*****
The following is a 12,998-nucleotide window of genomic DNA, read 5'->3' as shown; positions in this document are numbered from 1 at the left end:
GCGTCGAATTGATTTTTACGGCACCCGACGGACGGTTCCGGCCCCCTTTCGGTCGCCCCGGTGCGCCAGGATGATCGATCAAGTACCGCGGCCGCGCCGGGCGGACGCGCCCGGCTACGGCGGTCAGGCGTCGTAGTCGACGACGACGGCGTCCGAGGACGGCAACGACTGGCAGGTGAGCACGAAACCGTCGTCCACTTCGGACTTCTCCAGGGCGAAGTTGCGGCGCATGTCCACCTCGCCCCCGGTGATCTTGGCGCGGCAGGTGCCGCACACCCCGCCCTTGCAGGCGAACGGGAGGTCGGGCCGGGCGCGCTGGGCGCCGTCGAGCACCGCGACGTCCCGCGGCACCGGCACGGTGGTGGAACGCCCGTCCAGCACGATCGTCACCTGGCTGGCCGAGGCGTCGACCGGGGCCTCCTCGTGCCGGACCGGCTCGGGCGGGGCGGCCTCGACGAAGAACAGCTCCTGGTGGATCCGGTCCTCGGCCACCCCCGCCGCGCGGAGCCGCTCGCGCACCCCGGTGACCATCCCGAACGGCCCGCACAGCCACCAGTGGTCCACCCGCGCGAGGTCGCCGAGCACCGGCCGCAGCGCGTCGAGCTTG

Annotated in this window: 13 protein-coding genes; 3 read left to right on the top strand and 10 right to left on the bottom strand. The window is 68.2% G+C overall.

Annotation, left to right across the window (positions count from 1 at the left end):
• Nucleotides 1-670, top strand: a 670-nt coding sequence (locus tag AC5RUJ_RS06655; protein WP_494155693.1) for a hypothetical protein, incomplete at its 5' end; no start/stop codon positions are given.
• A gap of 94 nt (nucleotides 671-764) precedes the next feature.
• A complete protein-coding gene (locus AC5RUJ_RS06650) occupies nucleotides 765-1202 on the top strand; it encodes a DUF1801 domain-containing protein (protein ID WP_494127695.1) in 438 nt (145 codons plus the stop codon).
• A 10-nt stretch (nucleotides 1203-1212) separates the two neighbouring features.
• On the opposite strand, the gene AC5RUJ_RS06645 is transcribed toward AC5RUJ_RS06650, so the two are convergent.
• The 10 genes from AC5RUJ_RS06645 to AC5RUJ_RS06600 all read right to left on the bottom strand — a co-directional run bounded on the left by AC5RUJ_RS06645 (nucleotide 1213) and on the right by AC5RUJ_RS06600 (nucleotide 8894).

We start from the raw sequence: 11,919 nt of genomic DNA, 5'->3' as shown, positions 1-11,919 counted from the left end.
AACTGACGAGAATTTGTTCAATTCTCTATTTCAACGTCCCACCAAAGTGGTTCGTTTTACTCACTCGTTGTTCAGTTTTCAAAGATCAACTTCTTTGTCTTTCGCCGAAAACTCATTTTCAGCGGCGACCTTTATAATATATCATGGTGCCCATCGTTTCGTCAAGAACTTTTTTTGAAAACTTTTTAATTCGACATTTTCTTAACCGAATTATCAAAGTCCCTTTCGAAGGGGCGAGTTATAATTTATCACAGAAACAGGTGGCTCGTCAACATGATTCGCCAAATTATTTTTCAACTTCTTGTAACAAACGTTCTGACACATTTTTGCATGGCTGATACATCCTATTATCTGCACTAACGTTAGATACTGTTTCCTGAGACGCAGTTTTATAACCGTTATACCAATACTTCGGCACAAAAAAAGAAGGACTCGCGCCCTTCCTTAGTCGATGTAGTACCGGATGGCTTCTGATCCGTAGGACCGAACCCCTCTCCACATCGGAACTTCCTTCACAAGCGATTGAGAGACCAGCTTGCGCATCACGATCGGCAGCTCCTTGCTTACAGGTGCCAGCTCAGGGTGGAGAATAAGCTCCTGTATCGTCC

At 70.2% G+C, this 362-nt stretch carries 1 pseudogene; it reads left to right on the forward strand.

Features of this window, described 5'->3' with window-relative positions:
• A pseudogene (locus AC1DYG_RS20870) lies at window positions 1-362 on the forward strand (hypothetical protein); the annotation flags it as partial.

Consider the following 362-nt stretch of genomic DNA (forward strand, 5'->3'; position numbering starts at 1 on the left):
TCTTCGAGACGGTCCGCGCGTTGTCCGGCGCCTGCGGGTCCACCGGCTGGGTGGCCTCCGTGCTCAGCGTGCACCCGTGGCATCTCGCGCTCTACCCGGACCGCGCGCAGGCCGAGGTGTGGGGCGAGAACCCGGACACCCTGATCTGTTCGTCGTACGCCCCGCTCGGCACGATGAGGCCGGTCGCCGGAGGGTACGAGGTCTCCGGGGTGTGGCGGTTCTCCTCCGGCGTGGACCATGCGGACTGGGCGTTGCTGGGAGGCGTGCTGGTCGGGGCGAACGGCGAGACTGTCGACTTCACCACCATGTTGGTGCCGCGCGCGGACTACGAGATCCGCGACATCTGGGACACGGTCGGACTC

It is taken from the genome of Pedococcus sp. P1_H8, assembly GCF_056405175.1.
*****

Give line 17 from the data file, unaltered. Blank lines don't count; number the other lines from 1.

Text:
TCTTCGAGACGGTCCGCGCGTTGTCCGGCGCCTGCGGGTCCACCGGCTGGGTGGCCTCCGTGCTCAGCGTGCACCCGTGGCATCTCGCGCTCTACCCGGACCGCGCGCAGGCCGAGGTGTGGGGCGAGAACCCGGACACCCTGATCTGTTCGTCGTACGCCCCGCTCGGCACGATGAGGCCGGTCGCCGGAGGGTACGAGGTCTCCGGGGTGTGGCGGTTCTCCTCCGGCGTGGACCATGCGGACTGGGCGTTGCTGGGAGGCGTGCTGGTCGGGGCGAACGGCGAGACTGTCGACTTCACCACCATGTTGGTGCCGCGCGCGGACTACGAGATCCGCGACATCTGGGACACGGTCGGACTC